Really appreciated your work and dedication to the series.

  3. Bryan Vazquez

    Tomm as charlie pendleton said to murphy in the orphanage “its not your fault” as for me I dont blame you I blame konami. I just hope the road silent hill is on doesnt merge with the road resident evil is on. And I am an avid resident evil fan. But the latest games are just boring and seem to have been co-produced by micheal bay. I trust your gut feeling its a little sad however how the hd collection came to be. I have the xbox version and there are so many changes and breaks in game im sure ypu know this but I focus on the story and thats all that maters to me I applaud you sir.

  4. Kevyn

    Hey Tomm

    First i want to say that i like, Shattered Memories, Origins and even the first halv of Downpour(hunting for side quests was funny!)as horror games, just not as silent hill games

    Lets be honest, none of the new games were as good as the originals, atleast not when comparing depth, atmosphere and story. I know that even the old games changed things in the “canon” from game to game, but you must admit that all of the new games changed alot, i mean Origins and homecoming was a mess, Downpour seems more like a fanfic and Shattered Memories wasn’t even meant to a part of the “canon”. I think most people have a hard time considering these games as “real” silent hill games, because they all feels a bit like American psycho 2 and S. Darko; just inspired by the setting, at best(although Shattered, Origins and Donwpour was of much better quality than the movies i mentioned).

    You always seems to talk about how people doesn’t like change and call that out as the reason why many us doesn’t like the new games(as much). But you never seems to realise that, yes a series have to keep fresh and change from title to title, but it has to be the right kind of change! If you change the things people like about the games, people will get angry. Devin Shatsky even said that he disliked everything that anything to do with the cult.. Then why is he working on the games, if he dislikes one of the biggest parts of what they are about?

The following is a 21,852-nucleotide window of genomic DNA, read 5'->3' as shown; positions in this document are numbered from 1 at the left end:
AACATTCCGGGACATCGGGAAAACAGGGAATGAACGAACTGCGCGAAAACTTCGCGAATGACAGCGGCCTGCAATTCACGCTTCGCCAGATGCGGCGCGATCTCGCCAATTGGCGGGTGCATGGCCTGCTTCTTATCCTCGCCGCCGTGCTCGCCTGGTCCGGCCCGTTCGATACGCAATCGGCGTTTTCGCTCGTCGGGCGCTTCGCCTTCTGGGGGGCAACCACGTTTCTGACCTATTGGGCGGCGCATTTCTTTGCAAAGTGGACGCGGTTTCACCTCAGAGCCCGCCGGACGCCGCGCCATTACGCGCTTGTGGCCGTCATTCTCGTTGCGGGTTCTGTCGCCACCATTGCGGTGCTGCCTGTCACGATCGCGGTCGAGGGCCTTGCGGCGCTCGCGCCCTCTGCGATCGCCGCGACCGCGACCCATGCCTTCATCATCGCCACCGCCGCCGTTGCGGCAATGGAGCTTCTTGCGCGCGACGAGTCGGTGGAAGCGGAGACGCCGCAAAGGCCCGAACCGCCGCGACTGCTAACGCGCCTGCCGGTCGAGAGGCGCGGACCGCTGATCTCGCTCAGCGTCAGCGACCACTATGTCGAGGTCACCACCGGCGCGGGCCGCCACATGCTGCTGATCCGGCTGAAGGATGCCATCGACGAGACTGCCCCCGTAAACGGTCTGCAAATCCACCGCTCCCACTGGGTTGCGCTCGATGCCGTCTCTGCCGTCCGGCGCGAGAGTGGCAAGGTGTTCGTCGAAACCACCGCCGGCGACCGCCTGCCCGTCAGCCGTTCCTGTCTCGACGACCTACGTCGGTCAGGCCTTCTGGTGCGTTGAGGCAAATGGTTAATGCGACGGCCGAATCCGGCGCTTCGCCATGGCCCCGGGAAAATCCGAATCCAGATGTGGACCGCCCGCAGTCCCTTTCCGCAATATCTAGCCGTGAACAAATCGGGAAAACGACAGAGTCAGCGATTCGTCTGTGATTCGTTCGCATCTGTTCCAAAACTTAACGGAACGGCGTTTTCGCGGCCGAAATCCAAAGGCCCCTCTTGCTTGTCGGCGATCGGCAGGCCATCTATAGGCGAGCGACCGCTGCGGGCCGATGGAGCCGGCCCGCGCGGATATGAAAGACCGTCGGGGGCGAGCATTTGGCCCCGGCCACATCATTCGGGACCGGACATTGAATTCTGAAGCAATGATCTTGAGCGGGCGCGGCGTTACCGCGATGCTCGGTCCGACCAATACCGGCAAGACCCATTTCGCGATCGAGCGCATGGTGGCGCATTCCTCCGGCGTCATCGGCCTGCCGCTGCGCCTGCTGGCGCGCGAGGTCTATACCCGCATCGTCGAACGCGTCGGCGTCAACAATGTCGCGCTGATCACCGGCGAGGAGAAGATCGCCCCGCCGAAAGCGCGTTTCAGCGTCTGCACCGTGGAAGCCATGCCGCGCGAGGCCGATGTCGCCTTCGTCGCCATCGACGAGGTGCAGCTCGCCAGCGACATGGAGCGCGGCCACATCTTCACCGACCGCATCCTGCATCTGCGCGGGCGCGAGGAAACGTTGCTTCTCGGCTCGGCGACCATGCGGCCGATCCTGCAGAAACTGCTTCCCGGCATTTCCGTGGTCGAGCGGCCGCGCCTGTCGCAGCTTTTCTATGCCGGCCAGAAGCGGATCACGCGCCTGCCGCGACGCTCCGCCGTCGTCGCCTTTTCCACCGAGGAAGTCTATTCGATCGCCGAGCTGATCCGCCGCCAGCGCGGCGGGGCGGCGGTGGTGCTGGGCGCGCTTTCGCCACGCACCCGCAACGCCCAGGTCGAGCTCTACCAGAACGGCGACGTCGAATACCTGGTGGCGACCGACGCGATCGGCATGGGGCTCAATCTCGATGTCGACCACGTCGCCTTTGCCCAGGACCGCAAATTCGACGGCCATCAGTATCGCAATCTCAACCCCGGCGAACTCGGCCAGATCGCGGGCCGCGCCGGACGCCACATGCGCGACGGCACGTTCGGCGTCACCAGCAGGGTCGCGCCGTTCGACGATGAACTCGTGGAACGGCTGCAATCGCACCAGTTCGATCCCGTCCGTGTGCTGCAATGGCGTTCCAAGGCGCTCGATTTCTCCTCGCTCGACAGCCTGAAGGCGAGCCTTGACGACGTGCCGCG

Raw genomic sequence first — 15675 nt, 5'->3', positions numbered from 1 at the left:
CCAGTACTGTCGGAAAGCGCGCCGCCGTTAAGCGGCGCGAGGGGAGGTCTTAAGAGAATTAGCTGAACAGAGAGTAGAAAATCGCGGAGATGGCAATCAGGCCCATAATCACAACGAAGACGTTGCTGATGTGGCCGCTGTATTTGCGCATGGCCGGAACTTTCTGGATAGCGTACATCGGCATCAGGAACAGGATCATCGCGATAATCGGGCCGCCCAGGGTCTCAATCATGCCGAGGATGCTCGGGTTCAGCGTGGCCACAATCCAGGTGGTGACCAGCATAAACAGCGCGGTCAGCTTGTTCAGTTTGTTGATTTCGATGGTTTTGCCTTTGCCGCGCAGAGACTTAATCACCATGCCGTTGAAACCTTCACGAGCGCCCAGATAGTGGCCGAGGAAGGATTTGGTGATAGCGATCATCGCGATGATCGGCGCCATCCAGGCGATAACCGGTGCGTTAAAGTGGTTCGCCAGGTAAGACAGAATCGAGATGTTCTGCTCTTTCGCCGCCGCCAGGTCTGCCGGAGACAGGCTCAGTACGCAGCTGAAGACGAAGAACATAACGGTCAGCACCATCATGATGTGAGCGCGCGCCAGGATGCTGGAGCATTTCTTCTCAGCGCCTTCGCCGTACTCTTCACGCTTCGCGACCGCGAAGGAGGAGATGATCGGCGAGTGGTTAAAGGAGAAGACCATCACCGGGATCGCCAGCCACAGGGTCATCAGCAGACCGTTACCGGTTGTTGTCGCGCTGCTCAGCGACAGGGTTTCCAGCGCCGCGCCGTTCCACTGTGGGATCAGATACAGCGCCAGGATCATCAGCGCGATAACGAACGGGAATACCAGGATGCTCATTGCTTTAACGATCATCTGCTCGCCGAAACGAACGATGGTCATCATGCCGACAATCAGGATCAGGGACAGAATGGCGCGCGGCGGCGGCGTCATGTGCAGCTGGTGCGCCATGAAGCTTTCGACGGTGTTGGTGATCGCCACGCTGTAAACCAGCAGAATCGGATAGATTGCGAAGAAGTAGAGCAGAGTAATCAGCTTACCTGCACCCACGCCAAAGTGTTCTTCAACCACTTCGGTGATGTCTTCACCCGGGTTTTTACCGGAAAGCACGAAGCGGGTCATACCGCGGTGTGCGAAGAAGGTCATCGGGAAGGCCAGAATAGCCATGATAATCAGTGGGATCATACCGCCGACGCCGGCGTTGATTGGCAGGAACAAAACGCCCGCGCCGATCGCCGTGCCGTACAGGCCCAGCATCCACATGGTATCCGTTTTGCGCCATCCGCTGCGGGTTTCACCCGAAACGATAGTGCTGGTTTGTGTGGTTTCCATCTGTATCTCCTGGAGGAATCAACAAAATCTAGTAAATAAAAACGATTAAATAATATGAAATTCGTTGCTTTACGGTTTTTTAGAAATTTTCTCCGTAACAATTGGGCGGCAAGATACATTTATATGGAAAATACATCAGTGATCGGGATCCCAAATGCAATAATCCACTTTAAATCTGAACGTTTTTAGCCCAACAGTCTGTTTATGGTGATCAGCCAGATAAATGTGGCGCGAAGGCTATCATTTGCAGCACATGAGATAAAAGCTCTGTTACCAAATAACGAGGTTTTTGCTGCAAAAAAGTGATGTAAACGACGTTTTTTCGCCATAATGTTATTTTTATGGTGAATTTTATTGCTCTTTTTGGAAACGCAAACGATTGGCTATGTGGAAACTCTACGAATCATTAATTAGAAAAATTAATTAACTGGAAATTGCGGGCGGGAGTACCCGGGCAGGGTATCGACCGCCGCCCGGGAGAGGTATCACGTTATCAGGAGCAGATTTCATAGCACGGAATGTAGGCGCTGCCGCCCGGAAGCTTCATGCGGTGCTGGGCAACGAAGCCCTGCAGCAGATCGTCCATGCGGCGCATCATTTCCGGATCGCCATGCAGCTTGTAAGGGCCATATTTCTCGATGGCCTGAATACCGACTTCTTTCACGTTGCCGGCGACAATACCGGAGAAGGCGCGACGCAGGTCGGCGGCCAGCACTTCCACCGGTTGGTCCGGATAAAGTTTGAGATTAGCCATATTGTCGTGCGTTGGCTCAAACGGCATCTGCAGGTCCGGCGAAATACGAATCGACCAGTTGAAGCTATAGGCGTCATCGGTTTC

To sum it up, the new games aren’t close to being as good as the old one, they don’t even follow the “Canon”, but you still seem to think that we’re all so unfair for not liking them and calling them worthy successors.

    I’m not saying all the bad things that happened to silent hill is your fault, because ofcourse they arent, and i’m also pretty sure that you did your best to make the games at good as possible, but they just weren’t good enough, and i think that’s a completely fair reason for a lot us, not to like them as silent hill games.

    (sorry for the bad english, i’m Danish)

  5. CJ Melendez

    This was really good, Tomm. I’m sure you know, but I’m thankful for the fights you’ve fought for us fans, even if many of them don’t know about them or care to acknowledged them. Some people are so wrapped up in their bitterness that they refuse to see anything other than what they want to believe.

    I know the negativity outweighs the positivity, and that hurts, but know that Shattered Memories and Downpour were great titles and fans do enjoy them immensely.

    The later Silent Hill games reintroduced me to the series, and if they sucked so badly as some people say, then I wouldn’t even have become a blogger with aspirations to work in the game industry.

    Silent Hill has been a massive chapter in my life as it has yours. Your contributions are appreciated. Also, I’m glad you’re at such a humble developer like WF. You deserve that.